As the second requisite, sailors should take the American Red Cross advanced first-aid course. This course teaches wound management and stabilizing a sick or injured patient. Just think of learning the basics of advanced first-aid training as a lot like learning the basics of navigation, sail-handling, maintenance and repair, and general boat operation, which one does when first starting out sailing or after purchasing a new boat.
For sailors heading off on a lengthy offshore passage, more in-depth training should be considered. There are several companies that offer advanced medical training geared toward the voyaging sailor. These courses will familiarize you with handling emergencies like lacerations, burns and fractures. In addition, you will learn about common marine-generated emergencies, such as hypothermia.
Obviously, the more training and experience you have with emergencies, the better. The most extensive training available (short of medical school), is an EMT course. This course prepares you to handle most major and minor emergencies on board. The course is roughly 125 hours of study, both didactic and clinical training. In addition, you are exposed to real-life emergencies by riding on an ambulance. If nothing else, this experience will help prepare you to keep your cool in an emergency.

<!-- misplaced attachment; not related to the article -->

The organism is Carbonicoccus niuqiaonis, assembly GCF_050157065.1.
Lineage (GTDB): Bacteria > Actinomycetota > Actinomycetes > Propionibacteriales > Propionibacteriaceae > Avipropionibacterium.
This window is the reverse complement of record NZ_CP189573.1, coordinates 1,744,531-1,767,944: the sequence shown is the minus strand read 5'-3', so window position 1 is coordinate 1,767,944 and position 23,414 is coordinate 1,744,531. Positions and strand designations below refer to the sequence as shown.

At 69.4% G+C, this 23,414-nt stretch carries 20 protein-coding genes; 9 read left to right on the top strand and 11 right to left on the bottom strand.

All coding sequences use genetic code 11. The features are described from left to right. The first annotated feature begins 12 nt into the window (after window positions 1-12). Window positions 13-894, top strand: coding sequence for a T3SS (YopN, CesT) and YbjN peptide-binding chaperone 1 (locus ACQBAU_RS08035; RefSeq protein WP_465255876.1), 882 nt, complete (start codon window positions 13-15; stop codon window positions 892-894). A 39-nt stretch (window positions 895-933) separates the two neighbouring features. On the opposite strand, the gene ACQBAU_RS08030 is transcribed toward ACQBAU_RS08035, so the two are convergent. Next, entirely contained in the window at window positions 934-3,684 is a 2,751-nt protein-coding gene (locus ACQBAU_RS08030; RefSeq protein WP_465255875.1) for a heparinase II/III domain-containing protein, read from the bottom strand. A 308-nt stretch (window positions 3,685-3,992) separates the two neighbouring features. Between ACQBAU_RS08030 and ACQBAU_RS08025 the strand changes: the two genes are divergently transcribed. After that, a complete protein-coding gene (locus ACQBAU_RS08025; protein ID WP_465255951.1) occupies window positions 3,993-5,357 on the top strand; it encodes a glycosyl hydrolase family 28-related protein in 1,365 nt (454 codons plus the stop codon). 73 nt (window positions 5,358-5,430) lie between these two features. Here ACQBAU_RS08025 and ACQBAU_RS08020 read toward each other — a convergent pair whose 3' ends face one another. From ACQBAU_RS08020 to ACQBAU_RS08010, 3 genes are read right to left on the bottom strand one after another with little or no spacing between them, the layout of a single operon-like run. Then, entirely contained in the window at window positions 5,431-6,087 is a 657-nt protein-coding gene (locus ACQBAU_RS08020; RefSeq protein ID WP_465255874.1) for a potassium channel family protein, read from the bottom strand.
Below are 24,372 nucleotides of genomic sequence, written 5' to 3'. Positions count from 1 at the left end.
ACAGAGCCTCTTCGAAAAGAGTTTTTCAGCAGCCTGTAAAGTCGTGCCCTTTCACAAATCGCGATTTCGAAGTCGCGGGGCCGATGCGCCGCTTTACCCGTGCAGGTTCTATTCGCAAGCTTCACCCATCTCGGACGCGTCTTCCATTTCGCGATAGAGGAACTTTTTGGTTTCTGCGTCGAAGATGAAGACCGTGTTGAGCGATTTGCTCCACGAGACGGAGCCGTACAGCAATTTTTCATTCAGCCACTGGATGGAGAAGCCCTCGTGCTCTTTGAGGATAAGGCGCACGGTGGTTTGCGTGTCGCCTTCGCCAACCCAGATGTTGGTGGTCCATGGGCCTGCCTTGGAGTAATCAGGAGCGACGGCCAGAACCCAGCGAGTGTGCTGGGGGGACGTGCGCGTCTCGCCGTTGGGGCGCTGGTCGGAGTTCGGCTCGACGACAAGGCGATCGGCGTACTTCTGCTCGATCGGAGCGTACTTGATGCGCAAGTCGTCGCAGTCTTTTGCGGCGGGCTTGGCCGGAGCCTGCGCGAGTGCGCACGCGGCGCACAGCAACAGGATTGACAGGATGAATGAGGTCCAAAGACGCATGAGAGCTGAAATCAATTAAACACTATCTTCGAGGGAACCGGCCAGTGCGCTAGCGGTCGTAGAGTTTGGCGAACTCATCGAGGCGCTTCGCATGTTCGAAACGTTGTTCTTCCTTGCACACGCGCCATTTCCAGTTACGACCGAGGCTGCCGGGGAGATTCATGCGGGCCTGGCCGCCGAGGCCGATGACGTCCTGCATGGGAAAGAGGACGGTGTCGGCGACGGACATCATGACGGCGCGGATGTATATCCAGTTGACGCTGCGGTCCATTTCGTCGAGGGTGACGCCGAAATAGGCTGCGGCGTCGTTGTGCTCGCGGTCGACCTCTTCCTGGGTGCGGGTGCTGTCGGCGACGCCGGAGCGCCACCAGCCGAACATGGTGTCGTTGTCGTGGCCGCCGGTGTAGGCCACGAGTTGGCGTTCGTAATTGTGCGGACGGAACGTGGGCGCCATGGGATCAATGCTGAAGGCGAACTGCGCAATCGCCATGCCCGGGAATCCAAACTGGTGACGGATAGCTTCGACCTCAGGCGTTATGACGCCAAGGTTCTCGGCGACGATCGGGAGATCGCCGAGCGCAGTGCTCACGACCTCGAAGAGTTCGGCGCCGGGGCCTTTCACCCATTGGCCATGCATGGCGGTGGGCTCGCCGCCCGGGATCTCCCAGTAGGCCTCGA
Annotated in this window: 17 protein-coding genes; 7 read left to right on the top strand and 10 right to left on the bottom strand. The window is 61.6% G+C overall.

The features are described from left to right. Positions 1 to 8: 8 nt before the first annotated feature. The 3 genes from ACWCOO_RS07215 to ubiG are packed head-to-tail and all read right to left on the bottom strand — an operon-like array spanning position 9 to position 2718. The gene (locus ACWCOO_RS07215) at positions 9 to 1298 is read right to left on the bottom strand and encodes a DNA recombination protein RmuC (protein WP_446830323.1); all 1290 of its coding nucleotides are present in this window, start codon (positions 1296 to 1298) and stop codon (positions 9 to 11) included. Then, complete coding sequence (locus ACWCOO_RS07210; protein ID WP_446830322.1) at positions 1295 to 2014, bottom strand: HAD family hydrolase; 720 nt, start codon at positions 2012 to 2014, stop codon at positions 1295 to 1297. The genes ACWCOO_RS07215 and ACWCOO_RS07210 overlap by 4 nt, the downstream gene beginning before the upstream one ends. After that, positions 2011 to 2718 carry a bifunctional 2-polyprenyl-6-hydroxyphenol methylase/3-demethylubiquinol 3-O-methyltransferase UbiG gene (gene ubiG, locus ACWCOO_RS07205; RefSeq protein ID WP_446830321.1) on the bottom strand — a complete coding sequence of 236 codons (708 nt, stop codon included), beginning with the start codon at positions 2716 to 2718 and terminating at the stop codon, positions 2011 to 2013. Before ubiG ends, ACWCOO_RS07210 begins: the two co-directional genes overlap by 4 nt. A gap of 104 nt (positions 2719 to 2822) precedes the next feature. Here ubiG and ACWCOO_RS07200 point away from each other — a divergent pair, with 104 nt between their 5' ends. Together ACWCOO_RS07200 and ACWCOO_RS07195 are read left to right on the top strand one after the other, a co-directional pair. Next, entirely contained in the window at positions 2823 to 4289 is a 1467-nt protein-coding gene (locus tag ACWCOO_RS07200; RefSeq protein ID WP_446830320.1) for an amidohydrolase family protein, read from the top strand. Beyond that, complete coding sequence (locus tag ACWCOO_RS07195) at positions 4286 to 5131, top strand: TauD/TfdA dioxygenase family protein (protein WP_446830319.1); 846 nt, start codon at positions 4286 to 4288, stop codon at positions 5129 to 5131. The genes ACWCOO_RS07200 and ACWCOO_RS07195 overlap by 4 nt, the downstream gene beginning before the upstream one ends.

In addition to the appropriate level of training, an on-board medical reference is invaluable. Reference material is as important to safe passaging as having up-to-date charts. But an on-board emergency should not be the first time you pull out the medical reference. Even without formal medical training, if you have thoroughly read the medical references, you'll have a good minimal basis for emergency medical treatment.
There are a number of good marine medical reference books (a list is included at the end of this article). It is best to review several of them and choose the one that best suits your type of sailing. I don't recommend an emergency medical reference on CD-ROM. It is still much faster to pick up a book and check the table of contents or the index than it is to boot up the computer, get the CD-ROM going and scroll or search to the medical situation you need.